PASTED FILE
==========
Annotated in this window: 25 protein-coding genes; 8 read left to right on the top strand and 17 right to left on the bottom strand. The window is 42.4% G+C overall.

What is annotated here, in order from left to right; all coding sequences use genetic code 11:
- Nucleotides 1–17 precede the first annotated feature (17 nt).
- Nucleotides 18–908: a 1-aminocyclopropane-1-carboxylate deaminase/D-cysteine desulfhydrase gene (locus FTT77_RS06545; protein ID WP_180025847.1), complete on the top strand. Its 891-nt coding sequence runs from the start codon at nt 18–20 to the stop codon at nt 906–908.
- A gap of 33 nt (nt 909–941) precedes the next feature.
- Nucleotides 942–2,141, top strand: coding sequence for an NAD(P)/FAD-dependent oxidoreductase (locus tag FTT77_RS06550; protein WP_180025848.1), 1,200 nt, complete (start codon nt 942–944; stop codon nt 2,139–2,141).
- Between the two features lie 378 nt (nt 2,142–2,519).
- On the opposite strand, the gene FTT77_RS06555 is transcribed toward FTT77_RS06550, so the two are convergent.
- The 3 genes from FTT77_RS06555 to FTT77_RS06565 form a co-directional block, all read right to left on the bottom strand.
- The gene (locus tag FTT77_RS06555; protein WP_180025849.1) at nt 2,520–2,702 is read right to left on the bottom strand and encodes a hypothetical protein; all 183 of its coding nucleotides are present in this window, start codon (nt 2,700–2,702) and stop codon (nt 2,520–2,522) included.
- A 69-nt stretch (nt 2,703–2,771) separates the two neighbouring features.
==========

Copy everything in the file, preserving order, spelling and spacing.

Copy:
Annotated in this window: 25 protein-coding genes; 8 read left to right on the top strand and 17 right to left on the bottom strand. The window is 42.4% G+C overall.

What is annotated here, in order from left to right; all coding sequences use genetic code 11:
- Nucleotides 1–17 precede the first annotated feature (17 nt).
- Nucleotides 18–908: a 1-aminocyclopropane-1-carboxylate deaminase/D-cysteine desulfhydrase gene (locus FTT77_RS06545; protein ID WP_180025847.1), complete on the top strand. Its 891-nt coding sequence runs from the start codon at nt 18–20 to the stop codon at nt 906–908.
- A gap of 33 nt (nt 909–941) precedes the next feature.
- Nucleotides 942–2,141, top strand: coding sequence for an NAD(P)/FAD-dependent oxidoreductase (locus tag FTT77_RS06550; protein WP_180025848.1), 1,200 nt, complete (start codon nt 942–944; stop codon nt 2,139–2,141).
- Between the two features lie 378 nt (nt 2,142–2,519).
- On the opposite strand, the gene FTT77_RS06555 is transcribed toward FTT77_RS06550, so the two are convergent.
- The 3 genes from FTT77_RS06555 to FTT77_RS06565 form a co-directional block, all read right to left on the bottom strand.
- The gene (locus tag FTT77_RS06555; protein WP_180025849.1) at nt 2,520–2,702 is read right to left on the bottom strand and encodes a hypothetical protein; all 183 of its coding nucleotides are present in this window, start codon (nt 2,700–2,702) and stop codon (nt 2,520–2,522) included.
- A 69-nt stretch (nt 2,703–2,771) separates the two neighbouring features.